Table 2 Comparison of means test of the variables evaluated in roselle (Hibiscus sabdariffa) calyces. 

Genotypes Micronutrient Length (cm) Diameter (cm) Number of calyces Weight of 10 calyces (g)
Criolla Guerrero 01 3.5 cz 3.4 ab 32.6 bc 4.35 e
Zn 3.6 c 3.6 ab 23.5 d 4.78 d
Cu 3.8 bc 3.7 a 30.7 c 4.05 e
Criolla Michoacán 0 3.1 c 2.0 d 34.8 ab 3.42 f
Zn 3.2 c 2.0 d 36.4 a 3.27 f
Cu 3.3 c 2.0 d 34.3 ab 3.08 f
Reina Roja 0 4.5 ab 2.9 c 17.3 e 7.83 c
Zn 4.8 a 3.1 bc 14.9 ef 11.03 b
Cu 4.4 ab 2.9 c 12.9 f 11.82 a
Overall mean 3.81 2.80 26.35 5.96
LSD 0.80 0.48 3.03 0.37
CV (%) 8.10 6.80 4.80 12.30

10 = no application of micronutrients, Zn = application of Zn, Cu = application of Cu, LSD = least significant difference, CV = coefficient of variation.

zMeans with the same letters within each column do not differ statistically (Tukey, P ≤ 0.05).

Xing, Huang, and Liu (2010) mention that in some plants the use of heavy metals at high concentrations causes oxidative stress, due to the production of reactive species that damage cellular components such as DNA, proteins and lipids, which affects crop growth and yield. Some plants have a mechanism to tolerate heavy metal stress such as metal exclusion, metal accumulation and metal binding with proteins rich in cysteine and metalloproteins. In addition, some compounds in plants that act as markers can stimulate the antioxidant system to combat oxidative damage in tissues as part of their metabolism or defense mechanism (Thounaojam et al., 2012). Thus, in Criolla Michoacán, applying these elements did not cause significant changes (P ≤ 0.05), while in Reina Roja, Zn increased the yield by 15.9 %, so this combination presented the highest calyx yield (1,232 kg.ha-1) of all treatments evaluated (Figure 2).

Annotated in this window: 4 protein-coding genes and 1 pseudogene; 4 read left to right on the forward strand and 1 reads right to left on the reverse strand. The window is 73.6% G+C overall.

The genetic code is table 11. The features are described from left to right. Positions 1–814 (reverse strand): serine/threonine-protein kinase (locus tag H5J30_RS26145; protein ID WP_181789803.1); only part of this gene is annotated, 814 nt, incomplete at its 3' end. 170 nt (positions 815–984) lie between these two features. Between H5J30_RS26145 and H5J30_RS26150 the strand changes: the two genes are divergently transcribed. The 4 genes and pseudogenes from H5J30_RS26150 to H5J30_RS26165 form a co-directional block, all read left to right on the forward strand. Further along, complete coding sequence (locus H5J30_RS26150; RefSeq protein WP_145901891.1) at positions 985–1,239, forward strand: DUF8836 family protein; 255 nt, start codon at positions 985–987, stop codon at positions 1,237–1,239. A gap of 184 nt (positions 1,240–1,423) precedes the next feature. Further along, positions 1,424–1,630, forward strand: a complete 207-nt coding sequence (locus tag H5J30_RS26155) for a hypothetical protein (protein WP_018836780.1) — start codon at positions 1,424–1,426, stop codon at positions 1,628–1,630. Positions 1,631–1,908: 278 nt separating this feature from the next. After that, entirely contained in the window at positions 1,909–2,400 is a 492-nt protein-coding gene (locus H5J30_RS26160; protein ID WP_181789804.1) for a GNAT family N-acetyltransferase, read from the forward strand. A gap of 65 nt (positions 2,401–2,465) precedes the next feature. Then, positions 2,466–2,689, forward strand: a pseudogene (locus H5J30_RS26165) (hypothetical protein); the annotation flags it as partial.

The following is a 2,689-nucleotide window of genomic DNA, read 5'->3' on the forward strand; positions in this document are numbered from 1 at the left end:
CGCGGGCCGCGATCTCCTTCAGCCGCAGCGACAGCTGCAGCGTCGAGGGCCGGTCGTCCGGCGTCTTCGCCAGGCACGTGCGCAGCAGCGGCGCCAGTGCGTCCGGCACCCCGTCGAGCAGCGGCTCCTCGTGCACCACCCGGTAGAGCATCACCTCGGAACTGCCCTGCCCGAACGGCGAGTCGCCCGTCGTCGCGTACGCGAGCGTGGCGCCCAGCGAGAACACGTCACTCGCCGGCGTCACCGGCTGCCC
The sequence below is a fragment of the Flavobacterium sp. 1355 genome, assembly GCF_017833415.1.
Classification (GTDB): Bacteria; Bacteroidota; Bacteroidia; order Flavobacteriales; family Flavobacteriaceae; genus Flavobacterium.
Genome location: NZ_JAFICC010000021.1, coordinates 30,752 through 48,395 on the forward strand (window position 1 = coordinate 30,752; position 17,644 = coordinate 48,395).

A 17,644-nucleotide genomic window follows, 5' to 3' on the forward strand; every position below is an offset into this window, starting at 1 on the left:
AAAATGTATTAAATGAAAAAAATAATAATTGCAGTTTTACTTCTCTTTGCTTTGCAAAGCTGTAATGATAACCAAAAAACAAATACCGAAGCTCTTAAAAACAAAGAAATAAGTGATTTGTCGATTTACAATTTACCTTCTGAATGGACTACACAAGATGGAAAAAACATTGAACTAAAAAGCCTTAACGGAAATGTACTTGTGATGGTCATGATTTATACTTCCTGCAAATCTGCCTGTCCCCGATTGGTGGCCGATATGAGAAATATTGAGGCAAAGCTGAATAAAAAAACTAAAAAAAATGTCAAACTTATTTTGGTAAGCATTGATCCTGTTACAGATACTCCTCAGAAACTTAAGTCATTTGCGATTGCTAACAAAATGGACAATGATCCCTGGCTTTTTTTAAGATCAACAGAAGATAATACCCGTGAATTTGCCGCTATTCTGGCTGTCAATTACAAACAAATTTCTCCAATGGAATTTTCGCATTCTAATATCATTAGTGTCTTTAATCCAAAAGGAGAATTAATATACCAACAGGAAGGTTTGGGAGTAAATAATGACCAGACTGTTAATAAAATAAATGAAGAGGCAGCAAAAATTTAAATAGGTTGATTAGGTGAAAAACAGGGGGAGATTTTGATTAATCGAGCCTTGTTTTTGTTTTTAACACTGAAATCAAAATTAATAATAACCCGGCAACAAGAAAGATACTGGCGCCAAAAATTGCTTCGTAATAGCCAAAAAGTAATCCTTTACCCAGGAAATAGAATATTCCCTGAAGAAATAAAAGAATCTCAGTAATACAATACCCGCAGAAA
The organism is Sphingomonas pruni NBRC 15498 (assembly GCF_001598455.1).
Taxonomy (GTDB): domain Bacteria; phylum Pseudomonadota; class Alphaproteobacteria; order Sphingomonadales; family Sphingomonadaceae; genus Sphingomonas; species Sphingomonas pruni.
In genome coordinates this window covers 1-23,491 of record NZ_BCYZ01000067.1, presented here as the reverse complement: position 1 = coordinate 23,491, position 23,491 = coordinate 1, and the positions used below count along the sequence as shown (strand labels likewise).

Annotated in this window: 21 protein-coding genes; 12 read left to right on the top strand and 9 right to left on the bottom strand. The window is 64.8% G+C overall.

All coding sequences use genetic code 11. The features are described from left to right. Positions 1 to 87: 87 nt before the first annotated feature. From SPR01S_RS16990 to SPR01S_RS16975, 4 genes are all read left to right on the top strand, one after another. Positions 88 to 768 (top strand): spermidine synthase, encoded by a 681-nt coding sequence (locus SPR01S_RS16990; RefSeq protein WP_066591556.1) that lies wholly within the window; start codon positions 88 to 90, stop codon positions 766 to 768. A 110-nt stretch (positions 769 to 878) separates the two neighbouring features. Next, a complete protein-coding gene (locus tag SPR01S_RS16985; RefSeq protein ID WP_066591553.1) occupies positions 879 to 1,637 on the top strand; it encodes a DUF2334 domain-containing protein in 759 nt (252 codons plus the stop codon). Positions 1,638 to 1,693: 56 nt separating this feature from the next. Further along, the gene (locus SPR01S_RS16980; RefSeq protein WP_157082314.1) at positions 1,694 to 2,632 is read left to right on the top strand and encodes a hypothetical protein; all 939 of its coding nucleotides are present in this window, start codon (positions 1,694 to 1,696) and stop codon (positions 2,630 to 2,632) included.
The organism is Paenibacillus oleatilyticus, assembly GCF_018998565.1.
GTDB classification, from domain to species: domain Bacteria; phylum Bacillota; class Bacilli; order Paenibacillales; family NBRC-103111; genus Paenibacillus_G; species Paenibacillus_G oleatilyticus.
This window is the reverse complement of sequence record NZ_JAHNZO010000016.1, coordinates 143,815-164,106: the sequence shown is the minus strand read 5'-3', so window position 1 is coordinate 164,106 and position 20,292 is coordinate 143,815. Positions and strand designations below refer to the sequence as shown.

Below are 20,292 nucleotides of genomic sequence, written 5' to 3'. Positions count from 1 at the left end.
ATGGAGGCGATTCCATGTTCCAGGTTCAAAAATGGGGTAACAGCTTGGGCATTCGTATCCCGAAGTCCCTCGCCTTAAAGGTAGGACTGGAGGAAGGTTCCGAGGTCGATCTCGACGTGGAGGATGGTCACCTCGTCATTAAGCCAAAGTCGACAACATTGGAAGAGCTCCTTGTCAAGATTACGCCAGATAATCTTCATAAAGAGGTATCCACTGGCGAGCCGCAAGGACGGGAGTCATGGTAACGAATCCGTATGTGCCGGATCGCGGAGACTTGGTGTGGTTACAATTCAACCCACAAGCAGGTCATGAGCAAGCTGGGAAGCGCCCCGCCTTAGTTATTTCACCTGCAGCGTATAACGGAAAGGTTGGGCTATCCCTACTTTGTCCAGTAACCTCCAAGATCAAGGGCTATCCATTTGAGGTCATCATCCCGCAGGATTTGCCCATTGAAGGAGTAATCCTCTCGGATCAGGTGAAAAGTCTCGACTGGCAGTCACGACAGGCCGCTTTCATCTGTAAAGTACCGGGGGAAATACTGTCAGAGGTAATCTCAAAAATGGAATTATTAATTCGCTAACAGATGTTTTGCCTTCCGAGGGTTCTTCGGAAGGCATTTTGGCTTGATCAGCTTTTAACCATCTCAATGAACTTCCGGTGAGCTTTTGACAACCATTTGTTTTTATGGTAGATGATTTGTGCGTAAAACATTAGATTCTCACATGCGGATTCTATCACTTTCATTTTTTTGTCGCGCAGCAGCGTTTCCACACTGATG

Figure 2 Dry calyx yield of roselle (Hibiscus sabdariffa) as a function of the genotype and application of micronutrients. 0 = no application of micronutrients, Zn = application of Zn, Cu = application of Cu and LSD = least significant difference. zMeans with the same letters between bars do not differ statistically (P ≤ 0.05). 

The results indicate that the genotypes studied showed a different degree of sensitivity to high concentrations of foliar-supplied micronutrients (300 mg. L-1 per application), a response that can also be attributed to the differences among genotypes. In this sense, Reina Roja has thicker and larger leaves than the other two genotypes; likewise, Criolla Michoacán is the genotype with the longest growth cycle. Both characteristics may have reduced the stress caused by the application of heavy metals. Differences in the effect resulting from the application of these micronutrients have been observed in other agricultural crops such as wheat (Triticum aestivum L.), rice (Oryza sativa L.) and common bean (Phaseolus vulgaris L.), since only in some cases was the agronomic yield improved with the use of Zn (Ram et al., 2016).

Results similar to those of this work in Reina Roja with foliar application of Zn are reported by Aziz et al. (2007), who mention that in roselle with soil-supplied Co (20 and 40 mg. kg-1) and Ni (25 and 50 mg.kg-1), separately and combined, they obtained an increase in the yield of fresh and dry calyces of up to 137 %, where the yield component that was most favored was the number of fruits. Similarly, the cultivars ‘Jumbo,’ ‘Drakkar,’ ‘Cossair’ and ‘Pactol’ of Brassica napus L. subjected to concentrations of 2,000 µM ZnSO4 and 250 µM CdCl2 showed variation in dry matter production. ZnSO4 increased 'Jumbo' production by 71 %, while in the other cultivars it caused reductions of 34 % and Cd in all genotypes caused a 40 % reduction in their yields (Ghnaya, Charles, Hourmant, Hamida, & Branchard, 2009). This confirms the fact that each species responds differently to heavy metal stress (Alves-Leão et al., 2014).